Dr Julian Neal
I absolutely support this campaign. I think the current laws must be and can be changed in order to allow people the basic right to a dignified death. As it stands many terminally ill people are forced to take their own lives alone and with no medical assistance. No one should have to die alone. If the law is changed it will allow people to live longer without the fear of unbearable suffering and to die a peaceful death with the support of their loved ones.
As healthcare workers we need to listen to the anxieties of those who are dying and learn to accept their adequately informed choices. Law change is now needed urgently to provide one further choice which the majority of people know should be available. It is wrong to impose other values on the patient and to try to stifle informed debate by raising misleading fears reflecting personal prejudices.
Dr Simon Kenwright
I am frequently deeply saddened at the way we care for dying patients in British hospitals. On countless occasions I and my colleagues have been incredibly distressed at the suffering of those we have been caring for. I believe that death is a manifestation of life which we should anticipate and treat with dignity and understanding. There comes a time when there is no value in further treatment. It is an individual’s right to say 'enough is enough'. Let us take these people home, to die in their own beds, surrounded by people they love and trust ....peacefully.
Unendurable suffering, as defined by the patient, should not have to be endured when alternatives are available. The absence of pro-active assisted dying legislation leaves patients and relatives vulnerable and unsupported. Relatives face the terrible prospect of prosecution for ending their loved-ones' suffering. Those who are suffering are denied the respite they crave or the support that might be given were they to believe that they had a real choice in the matter. The imposition of other people's values should no longer be permitted to obstruct humane treatment. The autonomy and dignity of the patient should be the paramount consideration.
Dr Antony Lempert
The arguments against change have been shown to be, at best, weak. The right to end one's life in a dignified manner should not, in the 21st century, be denied by a minority holding opposing views.
JD Cameron FRCPath
Modern medicine has given doctors - and hence their patients - the ability to predict the course of an illness with much greater accuracy than in the past. It has also given doctors the ability to keep people alive beyond any chance of useful recovery. The traditional view that 'while there's life there's hope' is often no longer appropriate or humane and indeed can become profoundly cruel. Patients with terminal illnesses should be allowed to make rational decisions about how and when their life should come to a close.
Henry Marsh CBE MA FRCS
To die at home or other peaceful surroundings of one's own choosing peacefully and with dignity is possible for many people. I work in general practice and aim to help palliative care patients achieve this. For the small number with certain symptoms or problems which are impossible to control or so severely affect an individual's dignity there should be a carefully considered alternative approach to dying to cut short suffering when chosen by them.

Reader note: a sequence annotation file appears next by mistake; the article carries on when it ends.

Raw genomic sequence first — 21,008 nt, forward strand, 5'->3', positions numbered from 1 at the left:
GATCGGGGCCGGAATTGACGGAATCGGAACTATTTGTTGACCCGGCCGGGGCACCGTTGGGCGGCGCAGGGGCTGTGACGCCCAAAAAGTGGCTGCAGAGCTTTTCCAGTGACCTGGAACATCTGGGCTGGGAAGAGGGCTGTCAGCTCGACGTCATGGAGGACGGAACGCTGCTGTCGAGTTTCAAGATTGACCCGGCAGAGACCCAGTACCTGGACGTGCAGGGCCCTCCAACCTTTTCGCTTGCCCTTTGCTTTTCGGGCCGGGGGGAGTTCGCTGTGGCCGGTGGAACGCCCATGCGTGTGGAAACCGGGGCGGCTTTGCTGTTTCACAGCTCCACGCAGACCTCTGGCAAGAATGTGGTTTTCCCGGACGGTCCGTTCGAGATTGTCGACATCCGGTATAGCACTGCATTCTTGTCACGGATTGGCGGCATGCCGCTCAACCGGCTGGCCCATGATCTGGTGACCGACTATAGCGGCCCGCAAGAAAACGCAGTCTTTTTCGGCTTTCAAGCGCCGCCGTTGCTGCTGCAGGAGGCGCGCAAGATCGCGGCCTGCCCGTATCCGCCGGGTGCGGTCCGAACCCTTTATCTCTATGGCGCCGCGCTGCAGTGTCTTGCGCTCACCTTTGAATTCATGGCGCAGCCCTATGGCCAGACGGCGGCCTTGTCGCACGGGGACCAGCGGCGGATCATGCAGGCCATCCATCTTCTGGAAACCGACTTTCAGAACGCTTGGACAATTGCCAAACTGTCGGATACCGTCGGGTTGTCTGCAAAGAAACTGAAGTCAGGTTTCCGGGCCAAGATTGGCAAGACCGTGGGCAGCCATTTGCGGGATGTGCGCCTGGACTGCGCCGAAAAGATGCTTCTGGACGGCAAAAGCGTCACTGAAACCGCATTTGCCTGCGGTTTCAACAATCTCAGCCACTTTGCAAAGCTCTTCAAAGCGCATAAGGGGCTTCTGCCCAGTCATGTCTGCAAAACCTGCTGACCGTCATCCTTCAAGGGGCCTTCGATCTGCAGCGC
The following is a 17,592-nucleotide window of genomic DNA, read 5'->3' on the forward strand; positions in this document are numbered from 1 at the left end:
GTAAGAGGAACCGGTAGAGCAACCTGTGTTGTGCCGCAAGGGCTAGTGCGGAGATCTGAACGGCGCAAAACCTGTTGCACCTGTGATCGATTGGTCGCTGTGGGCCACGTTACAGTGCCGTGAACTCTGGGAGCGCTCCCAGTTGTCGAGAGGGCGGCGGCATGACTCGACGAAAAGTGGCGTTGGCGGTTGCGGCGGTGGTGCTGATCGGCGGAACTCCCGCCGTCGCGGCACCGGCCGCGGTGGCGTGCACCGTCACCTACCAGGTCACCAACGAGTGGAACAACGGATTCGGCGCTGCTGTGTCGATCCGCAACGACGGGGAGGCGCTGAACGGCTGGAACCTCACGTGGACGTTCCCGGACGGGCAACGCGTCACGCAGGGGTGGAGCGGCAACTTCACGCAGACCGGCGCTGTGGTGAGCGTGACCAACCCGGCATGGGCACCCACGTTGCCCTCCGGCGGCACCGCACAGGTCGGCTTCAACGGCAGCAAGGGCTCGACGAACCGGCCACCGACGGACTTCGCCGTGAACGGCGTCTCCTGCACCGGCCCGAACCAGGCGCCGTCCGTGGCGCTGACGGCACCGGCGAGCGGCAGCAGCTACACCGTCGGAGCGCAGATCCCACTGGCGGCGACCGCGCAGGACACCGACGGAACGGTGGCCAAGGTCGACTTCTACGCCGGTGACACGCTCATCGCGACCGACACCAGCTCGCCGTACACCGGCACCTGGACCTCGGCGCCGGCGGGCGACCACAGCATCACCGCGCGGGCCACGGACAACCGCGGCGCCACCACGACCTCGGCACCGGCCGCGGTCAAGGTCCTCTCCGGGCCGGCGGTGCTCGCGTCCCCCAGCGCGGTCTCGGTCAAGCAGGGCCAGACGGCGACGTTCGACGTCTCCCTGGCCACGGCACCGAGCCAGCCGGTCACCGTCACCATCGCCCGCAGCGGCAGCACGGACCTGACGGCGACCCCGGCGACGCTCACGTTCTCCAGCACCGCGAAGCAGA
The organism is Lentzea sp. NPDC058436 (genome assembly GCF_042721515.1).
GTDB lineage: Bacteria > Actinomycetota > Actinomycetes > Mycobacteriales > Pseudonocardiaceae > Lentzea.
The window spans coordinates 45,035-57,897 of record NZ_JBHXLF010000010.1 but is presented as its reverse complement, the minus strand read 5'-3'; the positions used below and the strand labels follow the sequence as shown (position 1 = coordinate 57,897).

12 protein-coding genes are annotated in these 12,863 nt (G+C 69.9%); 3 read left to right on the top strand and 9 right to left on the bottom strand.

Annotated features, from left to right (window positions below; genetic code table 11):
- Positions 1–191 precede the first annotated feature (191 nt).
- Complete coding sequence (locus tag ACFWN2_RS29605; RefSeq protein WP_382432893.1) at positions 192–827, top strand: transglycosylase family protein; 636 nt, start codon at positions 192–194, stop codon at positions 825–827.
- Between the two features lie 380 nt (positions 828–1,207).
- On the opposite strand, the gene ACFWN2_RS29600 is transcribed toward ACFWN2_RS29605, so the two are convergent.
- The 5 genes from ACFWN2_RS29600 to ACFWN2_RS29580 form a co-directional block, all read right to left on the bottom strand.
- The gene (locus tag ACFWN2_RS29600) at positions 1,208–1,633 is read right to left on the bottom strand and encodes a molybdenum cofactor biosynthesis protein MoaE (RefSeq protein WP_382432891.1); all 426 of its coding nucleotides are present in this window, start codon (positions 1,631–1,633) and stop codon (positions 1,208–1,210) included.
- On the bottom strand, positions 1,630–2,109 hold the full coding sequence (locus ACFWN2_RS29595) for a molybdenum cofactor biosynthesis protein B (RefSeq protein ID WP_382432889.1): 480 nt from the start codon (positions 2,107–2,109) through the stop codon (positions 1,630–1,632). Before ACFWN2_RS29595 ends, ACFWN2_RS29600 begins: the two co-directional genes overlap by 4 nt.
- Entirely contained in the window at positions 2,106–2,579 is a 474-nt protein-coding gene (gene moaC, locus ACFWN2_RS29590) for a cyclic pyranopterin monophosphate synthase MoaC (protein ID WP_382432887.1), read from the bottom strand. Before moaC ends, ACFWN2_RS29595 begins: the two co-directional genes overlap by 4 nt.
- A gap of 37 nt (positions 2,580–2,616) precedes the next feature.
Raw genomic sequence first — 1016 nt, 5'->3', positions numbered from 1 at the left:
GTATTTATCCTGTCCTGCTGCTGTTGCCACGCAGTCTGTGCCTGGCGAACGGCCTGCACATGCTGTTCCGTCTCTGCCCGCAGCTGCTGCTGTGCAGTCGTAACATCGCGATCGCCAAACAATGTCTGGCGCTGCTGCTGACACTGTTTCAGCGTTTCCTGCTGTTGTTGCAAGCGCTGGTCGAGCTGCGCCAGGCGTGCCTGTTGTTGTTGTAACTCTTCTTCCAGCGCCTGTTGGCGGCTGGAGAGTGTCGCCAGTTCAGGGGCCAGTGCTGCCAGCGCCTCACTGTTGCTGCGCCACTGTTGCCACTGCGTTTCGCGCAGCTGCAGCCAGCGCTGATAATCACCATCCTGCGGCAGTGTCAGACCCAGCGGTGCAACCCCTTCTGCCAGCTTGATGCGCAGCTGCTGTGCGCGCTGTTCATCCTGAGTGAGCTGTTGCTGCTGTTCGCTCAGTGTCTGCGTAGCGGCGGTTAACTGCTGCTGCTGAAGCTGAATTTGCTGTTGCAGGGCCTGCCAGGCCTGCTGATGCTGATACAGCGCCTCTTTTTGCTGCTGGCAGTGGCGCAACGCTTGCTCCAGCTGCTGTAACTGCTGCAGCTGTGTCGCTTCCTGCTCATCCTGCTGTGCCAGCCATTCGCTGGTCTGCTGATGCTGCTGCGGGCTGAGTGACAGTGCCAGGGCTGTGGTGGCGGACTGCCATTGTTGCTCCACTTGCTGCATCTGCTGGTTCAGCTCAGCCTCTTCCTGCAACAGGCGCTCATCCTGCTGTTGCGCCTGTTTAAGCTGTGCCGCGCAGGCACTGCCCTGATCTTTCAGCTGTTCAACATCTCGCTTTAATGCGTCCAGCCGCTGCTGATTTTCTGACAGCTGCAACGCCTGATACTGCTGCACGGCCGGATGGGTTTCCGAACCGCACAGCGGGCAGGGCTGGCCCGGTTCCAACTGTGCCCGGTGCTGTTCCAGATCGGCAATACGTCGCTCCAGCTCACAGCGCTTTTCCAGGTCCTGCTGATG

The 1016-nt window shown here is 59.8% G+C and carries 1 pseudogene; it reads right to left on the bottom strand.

Dr Jill Bartlett
I firmly agree that the choice of assisted dying is needed and would be a valued choice to many, reducing their fear and empowering them.
Dr Dot Lister
I agree with Dr Ann McPherson and had come to the same conclusion gradually over many years. As a GP, I would want the same choice for myself in the same situation.
Dr Harriet Dickson
The profession is at odds with public opinion which is why I am keen that this group is supported. I encourage an honest debate about assisted dying. Wider public use of living wills should also be encouraged, which would be empowering for those too frail to advocate for themselves.
As highlighted in the recent Demos report, the art of dying needs more respect and professional assistance rather than being regarded merely as a failure to live.
Dr Quentin Spender
I fully support a movement for change in this important end of life issue. Healthcare professionals are best placed to assess and work with patients so that they can have the best quality support to die in the manner of their own choosing.
Dr Jane Roblin
I agree with the vision and mission of HPAD, whilst also having a strong interest in Palliative Care. We should all strive for the highest standards of care at the end of life, and this should include the choice, for those patients able to express the wish, to have an assisted death. It will never be possible to fully palliate all suffering and to condemn some patients to such suffering denies them what should be a basic human right - a dignified and comfortable death.
Dr Jeremy Honeybun
My aunt, Geraldine McClelland, died at Dignitas yesterday (7 December 2011). It is with great pride and conviction that I support the cause of assisted dying. I witness the pain and protracted agong of the dying on a daily basis and more recently, I have lived it. It is without reservation that I feel that, for those who choose, assisted dying should be available to nurture dignity and choice whilst alleviating physical and psychological suffering in the terminally ill.
Dr Laura McClelland
“I’m feeling pretty bloody awful. The nurse and doctor came today to incise the abscess around my chest drain and made the unhelpful suggestion that I might need some antibiotics even though antibiotics make me sick. The GP certainly understands where I am coming from, but when I said that I can’t understand why I have to carry on living like this and why I can’t just die, the nurse said, ‘Well you might change your mind.’ I think it very unlikely I will change my mind, and even if I did I don’t care. It is nice to see people but if I had the choice there is no question that I would prefer to be dead than to see people. Because I feel so ill."
"I know everyone is different. It’s nothing specific: I just feel ill, and there seems to be nothing that can make that better. I feel really furious at this. I think it is cruel. In my practice I saw people who felt like this, and I felt I had let them down. I think my GP thinks that, but all she can do is say she is sorry and squeeze my hand.”